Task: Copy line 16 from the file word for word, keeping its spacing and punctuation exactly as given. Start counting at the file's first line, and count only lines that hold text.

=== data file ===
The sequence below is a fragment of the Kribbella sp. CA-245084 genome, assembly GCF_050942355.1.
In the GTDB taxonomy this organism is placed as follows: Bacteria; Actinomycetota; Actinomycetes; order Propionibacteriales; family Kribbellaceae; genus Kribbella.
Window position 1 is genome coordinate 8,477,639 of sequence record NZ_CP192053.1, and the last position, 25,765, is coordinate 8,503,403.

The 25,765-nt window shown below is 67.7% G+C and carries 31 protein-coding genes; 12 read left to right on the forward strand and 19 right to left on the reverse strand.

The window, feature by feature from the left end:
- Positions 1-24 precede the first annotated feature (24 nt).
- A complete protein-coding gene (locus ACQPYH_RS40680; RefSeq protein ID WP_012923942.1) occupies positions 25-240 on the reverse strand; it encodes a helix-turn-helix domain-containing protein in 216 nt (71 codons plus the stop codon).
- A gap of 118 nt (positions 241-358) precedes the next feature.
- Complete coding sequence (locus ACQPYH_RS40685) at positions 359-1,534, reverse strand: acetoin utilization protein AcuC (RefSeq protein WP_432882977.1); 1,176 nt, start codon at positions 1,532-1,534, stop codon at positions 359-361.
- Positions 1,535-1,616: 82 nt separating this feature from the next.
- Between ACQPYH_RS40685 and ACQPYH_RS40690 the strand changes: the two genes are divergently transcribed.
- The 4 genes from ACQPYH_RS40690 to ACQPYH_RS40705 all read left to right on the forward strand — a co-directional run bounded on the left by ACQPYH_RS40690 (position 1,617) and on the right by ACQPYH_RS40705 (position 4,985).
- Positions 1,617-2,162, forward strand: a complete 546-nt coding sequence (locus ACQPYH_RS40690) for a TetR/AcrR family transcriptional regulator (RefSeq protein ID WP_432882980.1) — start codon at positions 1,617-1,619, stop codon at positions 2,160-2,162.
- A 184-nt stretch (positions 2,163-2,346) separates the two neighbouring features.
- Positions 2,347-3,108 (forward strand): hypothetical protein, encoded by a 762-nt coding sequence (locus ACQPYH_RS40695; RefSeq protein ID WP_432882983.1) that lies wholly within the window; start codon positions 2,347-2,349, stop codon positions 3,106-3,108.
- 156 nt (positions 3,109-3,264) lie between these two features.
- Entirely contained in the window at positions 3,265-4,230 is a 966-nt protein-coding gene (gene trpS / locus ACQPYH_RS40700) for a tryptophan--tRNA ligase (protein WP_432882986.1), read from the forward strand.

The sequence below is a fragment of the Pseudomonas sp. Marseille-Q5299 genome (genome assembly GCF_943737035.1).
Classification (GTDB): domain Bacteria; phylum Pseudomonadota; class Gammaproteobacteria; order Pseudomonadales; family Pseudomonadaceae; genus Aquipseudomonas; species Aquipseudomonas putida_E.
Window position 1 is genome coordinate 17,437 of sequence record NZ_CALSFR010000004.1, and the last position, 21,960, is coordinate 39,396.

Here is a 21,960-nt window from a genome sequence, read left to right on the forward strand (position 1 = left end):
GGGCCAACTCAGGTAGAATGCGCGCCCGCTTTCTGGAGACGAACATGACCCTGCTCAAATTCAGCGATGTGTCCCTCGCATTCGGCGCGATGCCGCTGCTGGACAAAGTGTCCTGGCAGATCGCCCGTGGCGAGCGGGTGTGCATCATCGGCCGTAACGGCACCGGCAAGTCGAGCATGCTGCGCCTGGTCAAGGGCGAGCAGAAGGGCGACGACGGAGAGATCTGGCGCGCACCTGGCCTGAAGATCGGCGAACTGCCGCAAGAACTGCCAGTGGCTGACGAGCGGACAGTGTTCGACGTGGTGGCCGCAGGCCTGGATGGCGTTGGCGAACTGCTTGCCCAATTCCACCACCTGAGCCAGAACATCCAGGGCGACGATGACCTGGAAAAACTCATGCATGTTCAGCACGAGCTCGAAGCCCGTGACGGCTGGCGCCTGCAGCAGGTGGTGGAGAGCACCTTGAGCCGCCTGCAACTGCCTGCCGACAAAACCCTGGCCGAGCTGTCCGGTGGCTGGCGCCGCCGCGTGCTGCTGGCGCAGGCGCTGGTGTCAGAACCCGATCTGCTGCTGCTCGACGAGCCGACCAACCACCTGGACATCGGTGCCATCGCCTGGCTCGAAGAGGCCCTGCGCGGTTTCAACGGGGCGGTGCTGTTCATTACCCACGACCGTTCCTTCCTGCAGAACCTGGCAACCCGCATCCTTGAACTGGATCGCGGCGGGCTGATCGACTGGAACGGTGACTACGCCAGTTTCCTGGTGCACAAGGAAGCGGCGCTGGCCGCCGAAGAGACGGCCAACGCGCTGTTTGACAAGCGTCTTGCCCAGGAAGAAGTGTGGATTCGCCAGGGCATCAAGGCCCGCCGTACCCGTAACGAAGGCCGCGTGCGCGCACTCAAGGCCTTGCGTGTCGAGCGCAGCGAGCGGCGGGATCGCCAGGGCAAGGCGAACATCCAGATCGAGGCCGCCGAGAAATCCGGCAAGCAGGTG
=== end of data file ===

- 156 nt (positions 3,109-3,264) lie between these two features.